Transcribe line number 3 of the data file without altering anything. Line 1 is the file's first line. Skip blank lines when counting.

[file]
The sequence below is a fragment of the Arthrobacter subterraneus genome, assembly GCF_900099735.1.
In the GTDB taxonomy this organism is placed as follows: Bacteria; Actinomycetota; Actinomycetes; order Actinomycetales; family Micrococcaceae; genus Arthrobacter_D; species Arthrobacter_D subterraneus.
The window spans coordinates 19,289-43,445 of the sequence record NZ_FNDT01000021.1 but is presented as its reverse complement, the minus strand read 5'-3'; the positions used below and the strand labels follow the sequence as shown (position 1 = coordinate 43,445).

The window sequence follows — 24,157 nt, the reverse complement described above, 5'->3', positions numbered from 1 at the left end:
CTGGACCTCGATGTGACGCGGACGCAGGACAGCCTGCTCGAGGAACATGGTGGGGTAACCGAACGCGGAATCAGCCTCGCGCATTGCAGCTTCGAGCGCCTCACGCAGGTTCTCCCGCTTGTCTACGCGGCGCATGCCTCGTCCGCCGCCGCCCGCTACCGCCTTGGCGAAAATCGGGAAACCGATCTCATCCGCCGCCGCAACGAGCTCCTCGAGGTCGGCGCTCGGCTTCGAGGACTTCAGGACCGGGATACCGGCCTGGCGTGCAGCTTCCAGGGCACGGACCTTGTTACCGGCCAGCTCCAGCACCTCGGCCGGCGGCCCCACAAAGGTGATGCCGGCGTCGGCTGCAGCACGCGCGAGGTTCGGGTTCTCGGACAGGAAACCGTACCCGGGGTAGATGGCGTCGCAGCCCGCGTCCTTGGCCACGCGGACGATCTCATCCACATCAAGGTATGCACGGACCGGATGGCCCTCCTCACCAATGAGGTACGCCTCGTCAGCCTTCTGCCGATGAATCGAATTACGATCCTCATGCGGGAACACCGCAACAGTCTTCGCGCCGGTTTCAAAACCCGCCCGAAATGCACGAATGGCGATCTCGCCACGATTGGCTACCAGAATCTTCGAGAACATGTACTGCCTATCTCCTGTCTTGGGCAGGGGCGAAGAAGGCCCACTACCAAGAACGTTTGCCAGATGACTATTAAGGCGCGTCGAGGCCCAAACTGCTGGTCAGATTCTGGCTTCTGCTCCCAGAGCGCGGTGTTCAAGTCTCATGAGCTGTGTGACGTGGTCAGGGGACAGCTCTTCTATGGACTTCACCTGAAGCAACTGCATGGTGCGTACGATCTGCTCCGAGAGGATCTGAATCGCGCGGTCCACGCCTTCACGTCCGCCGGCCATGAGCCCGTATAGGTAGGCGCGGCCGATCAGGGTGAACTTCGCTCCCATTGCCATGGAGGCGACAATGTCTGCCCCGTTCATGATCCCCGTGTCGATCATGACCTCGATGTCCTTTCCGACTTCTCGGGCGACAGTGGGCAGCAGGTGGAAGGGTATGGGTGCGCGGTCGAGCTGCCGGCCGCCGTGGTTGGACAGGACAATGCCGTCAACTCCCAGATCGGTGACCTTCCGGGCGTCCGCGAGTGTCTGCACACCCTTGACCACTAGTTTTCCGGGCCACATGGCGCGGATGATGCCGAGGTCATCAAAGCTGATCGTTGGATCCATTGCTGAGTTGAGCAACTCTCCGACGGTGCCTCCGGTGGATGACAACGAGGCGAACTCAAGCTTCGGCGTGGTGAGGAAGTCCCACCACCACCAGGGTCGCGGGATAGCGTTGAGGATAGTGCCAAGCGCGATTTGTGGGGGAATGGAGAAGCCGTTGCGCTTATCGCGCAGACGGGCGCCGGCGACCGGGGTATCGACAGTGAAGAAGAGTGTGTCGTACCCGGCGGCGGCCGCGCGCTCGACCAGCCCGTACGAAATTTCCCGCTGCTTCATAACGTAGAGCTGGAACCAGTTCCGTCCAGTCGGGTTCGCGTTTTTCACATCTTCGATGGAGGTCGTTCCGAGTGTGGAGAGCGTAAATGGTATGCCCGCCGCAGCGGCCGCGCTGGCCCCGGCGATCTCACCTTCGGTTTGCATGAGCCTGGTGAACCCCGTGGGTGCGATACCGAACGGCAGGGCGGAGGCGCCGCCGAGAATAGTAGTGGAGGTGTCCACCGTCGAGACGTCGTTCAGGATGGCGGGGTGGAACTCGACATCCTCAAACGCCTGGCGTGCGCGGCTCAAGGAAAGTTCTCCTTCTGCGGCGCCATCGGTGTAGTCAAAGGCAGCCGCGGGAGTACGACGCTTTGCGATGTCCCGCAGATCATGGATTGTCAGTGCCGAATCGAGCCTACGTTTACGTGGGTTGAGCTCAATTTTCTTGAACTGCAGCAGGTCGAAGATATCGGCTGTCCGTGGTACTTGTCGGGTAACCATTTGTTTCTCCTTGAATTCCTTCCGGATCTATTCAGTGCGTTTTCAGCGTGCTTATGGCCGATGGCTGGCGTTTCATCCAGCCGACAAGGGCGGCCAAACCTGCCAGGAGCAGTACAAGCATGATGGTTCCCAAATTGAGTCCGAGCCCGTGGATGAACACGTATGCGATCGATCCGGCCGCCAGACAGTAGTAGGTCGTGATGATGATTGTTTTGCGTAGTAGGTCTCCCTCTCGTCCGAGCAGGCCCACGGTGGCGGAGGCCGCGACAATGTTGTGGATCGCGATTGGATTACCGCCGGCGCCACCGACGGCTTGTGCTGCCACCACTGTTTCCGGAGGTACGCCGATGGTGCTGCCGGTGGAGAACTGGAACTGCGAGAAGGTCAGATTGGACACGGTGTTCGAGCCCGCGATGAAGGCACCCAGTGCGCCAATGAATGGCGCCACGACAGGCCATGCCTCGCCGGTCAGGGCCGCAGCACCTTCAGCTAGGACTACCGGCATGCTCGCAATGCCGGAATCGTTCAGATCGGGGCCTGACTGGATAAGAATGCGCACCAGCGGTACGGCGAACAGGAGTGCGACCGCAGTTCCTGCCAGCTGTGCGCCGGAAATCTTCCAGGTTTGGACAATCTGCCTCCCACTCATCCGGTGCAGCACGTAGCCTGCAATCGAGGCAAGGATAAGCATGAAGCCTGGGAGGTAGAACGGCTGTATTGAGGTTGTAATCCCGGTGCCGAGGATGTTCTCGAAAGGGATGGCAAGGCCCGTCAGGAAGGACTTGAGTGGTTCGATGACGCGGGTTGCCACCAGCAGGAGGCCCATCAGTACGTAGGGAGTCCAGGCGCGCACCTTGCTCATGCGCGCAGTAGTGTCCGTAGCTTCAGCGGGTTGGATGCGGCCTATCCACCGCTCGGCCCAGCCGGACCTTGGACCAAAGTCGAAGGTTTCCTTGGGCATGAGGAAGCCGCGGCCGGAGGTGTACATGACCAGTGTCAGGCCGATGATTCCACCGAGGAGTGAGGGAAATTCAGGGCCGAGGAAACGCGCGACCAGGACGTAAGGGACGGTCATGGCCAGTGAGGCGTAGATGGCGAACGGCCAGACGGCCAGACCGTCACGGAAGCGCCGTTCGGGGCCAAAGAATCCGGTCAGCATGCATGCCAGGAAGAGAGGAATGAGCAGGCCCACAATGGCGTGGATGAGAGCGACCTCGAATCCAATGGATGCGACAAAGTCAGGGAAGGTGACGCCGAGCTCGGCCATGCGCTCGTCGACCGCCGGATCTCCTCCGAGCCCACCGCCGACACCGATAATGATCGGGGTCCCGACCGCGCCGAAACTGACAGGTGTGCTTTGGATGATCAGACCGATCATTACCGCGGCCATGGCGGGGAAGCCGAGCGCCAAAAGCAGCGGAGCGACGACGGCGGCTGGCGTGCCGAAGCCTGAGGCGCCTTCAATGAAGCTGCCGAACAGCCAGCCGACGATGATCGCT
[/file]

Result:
The window spans coordinates 19,289-43,445 of the sequence record NZ_FNDT01000021.1 but is presented as its reverse complement, the minus strand read 5'-3'; the positions used below and the strand labels follow the sequence as shown (position 1 = coordinate 43,445).